Who’s the boss of you?
Posted by Lee Gatiss, 20 Feb 2018
Lee Gatiss discusses the next part of the Apostles Creed in our Lent series of blogposts: Believing, Living, Praying on the Apostles Creed, the Ten Commandments and the Lord's Prayer.
‘And after six days Jesus took with him Peter and James, and John his brother, and led them up a high mountain by themselves. And he was transfigured before them, and his face shone like the sun, and his clothes became white as light. And behold, there appeared to them Moses and Elijah, talking with him. And Peter said to Jesus, “Lord, it is good that we are here. If you wish, I will make three tents here, one for you and one for Moses and one for Elijah.” He was still speaking when, behold, a bright cloud overshadowed them, and a voice from the cloud said, “This is my beloved Son, with whom I am well pleased; listen to him.”’ (Matthew 17:1-5)
I believe in… God’s Only Son, our Lord
All of us are defined in some way by our relationships. I am who I am in relationship to others: the son of Gordon and Denise; the husband of Kerry; the father of Joshua, Cara, and Lucy; the Director of Church Society, and the boss of David, Ros, and Sophie. The next line in the Apostles Creed tells us two things about Jesus’s relationships: he is the only Son of God the Father, and he’s our Lord.
The Son of God
Mark 1:1 announces that it is “The beginning of the gospel of Jesus Christ, the Son of God.” Jesus’s cousin, John the Baptist, called Jesus “the Son of God” (John 1:34), as did his disciples (Matthew 14:33; John 1:49; John 11:27). But Mark also tells us that “whenever the unclean spirits saw him, they fell down before him and cried out, “You are the Son of God” (Mark 3:11), and even the Roman centurion who looked on as Jesus died declared, “Truly this man was the Son of God!” They knew he was different to ordinary man.
Jesus himself always claimed to have a very close and unique relationship with God his Father. “Whoever has seen me has seen the Father,” he said, and “I am in the Father and the Father is in me” (see John 14:8-11). Which is why it is so important to believe in both the Father and the Son, because “No one who denies the Son has the Father. Whoever confesses the Son has the Father also” (1 John 2:23). Jesus even said that just believing in “God” was not enough, because “Whoever does not honour the Son does not honour the Father who sent him” (John 5:23).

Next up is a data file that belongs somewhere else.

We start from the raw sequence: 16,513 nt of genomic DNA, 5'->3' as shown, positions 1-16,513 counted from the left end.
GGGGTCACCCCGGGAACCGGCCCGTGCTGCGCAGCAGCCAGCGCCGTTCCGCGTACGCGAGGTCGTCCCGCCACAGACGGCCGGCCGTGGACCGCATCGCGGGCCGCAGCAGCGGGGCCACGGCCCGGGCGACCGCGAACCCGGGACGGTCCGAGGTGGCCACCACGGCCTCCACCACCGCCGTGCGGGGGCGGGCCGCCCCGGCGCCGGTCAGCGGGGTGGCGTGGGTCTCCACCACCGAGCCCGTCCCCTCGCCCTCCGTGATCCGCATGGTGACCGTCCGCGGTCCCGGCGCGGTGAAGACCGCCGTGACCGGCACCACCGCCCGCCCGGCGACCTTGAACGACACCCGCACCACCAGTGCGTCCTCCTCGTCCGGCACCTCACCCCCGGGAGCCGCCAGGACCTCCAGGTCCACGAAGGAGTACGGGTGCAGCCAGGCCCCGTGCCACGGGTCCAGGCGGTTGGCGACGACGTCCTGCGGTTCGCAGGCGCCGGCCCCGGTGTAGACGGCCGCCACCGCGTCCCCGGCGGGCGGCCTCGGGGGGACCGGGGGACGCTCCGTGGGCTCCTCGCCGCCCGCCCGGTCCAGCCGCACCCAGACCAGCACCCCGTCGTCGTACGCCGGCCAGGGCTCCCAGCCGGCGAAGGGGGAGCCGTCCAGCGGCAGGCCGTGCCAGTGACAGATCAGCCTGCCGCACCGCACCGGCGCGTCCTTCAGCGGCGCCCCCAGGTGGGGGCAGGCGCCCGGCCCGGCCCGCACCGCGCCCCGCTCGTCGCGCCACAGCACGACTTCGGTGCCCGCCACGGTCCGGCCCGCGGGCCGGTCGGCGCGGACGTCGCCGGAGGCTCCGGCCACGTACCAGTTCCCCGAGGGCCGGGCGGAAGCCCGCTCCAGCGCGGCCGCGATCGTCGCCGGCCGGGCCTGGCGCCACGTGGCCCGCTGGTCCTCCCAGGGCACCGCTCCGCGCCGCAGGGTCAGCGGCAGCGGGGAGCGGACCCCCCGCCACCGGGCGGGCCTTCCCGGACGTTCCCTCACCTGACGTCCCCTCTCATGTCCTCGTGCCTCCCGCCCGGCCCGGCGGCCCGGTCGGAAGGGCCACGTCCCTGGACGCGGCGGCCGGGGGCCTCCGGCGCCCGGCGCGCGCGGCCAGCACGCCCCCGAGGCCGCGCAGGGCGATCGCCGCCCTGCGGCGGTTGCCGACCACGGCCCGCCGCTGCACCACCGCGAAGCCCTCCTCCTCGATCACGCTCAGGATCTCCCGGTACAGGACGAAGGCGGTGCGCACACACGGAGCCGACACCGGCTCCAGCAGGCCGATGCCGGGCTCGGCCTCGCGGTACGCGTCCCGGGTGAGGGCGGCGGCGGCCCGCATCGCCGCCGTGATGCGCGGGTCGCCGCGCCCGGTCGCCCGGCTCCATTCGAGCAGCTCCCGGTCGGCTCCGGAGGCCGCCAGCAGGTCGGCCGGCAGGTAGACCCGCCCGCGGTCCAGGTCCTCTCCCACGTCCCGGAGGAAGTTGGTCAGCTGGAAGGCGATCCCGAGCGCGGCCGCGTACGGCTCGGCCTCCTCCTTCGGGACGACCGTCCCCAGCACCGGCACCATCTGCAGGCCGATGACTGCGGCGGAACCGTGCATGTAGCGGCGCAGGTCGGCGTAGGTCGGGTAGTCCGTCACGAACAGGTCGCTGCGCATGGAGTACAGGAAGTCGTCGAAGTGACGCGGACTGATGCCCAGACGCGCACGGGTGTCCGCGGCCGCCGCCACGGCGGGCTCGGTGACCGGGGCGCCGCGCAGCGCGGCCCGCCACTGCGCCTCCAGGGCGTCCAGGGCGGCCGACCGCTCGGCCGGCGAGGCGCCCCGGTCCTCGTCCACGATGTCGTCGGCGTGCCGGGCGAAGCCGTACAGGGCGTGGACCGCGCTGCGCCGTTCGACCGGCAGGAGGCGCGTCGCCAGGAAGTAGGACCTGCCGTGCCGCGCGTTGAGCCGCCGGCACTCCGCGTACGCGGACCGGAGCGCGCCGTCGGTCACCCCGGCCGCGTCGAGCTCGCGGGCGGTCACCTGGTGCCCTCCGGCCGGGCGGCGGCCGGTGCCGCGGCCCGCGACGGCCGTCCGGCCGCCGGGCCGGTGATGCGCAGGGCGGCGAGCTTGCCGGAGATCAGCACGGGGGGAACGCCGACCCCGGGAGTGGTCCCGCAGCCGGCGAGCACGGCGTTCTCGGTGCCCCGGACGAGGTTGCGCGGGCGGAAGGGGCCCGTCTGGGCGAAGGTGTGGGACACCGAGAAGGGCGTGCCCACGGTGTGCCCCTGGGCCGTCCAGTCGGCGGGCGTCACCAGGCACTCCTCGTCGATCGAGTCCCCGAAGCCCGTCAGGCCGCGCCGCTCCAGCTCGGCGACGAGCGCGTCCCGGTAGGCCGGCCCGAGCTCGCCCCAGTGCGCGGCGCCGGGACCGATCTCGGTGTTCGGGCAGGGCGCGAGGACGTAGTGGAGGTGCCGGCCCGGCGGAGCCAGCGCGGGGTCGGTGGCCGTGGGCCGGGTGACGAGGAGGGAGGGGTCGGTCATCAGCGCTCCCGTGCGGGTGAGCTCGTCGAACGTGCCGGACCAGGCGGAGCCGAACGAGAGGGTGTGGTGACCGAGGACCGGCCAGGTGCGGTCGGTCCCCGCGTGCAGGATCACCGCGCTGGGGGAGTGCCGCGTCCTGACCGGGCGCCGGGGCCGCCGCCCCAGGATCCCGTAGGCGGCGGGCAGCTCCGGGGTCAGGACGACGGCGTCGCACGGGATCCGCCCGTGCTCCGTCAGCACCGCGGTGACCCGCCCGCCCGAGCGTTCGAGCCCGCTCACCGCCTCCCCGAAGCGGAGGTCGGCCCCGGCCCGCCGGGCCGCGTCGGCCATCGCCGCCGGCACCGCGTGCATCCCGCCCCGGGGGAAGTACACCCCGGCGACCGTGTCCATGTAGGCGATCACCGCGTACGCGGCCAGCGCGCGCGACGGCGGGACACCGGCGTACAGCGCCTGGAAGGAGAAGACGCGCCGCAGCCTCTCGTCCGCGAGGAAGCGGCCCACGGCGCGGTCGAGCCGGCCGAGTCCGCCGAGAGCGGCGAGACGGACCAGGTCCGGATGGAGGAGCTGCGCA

We may be children of God, as believers. But that is by the grace of adoption, through faith. Jesus is the Son of God by nature. It is in that sense that he is “God’s only Son” — or as the Nicene Creed puts it, “the only begotten Son of God, begotten of the Father before all ages, God from God, Light from Light, true God from true God, begotten, not made, of one being with the Father.” This is why in the passage with which we started, the Father calls Jesus “my beloved Son, with whom I am well pleased.”
Being the Son of God is something Jesus is by nature. But the other title mentioned here in the Creed is something he becomes: our Lord. The word “Lord” means Master. That is what Jesus is to us, his people. In a sense he is the Lord of all creation, the ruler and boss of everything and everyone. But in a more intimate and special sense, he is the Master of those who follow him and listen to him. He is not just the Lord, but our Lord, when we submit to him and obey his command to repent of our sins and believe in him.
As I mentioned above, even demons recognised Jesus for who he is, the only Son of God. But it is not enough to make a difference in our lives, if all we do is acknowledge him for who he is. We need to willingly bow down to him as Lord, and gladly accept his rule over our lives. That’s what it means to be a Christian — to give up the reins, hand over the wheel, and let Jesus be in charge and make the rules rather than us.
One day, “at the name of Jesus every knee will bow, in heaven and on earth and under the earth, and every tongue confess that Jesus Christ is Lord, to the glory of God the Father” (Philippians 2:10-11). Some will submit of their own accord with joy, but others will only reluctantly kneel in obedience. The big question for all of us is this: will we let Jesus be our Lord now, so he can also be our saviour — or will we stubbornly try to resist him, and only meet him as our judge?
Questions for reflection:
1. Have you consciously and deliberately submitted to Jesus as your Lord?
2. What difference does it make in your life to recognise Jesus as your Master?
3. Why is it reassuring that if you’re a Christian, your master is also the unique Son of God?
Prayer: Gracious heavenly Father, who sent your only Son into the world to save all those who believe and trust in him as Lord: give us grace to honour his name and listen to his word that with the daily help of your Holy Spirit we may live as his true disciples. Amen.
Lee Gatiss is Director of Church Society
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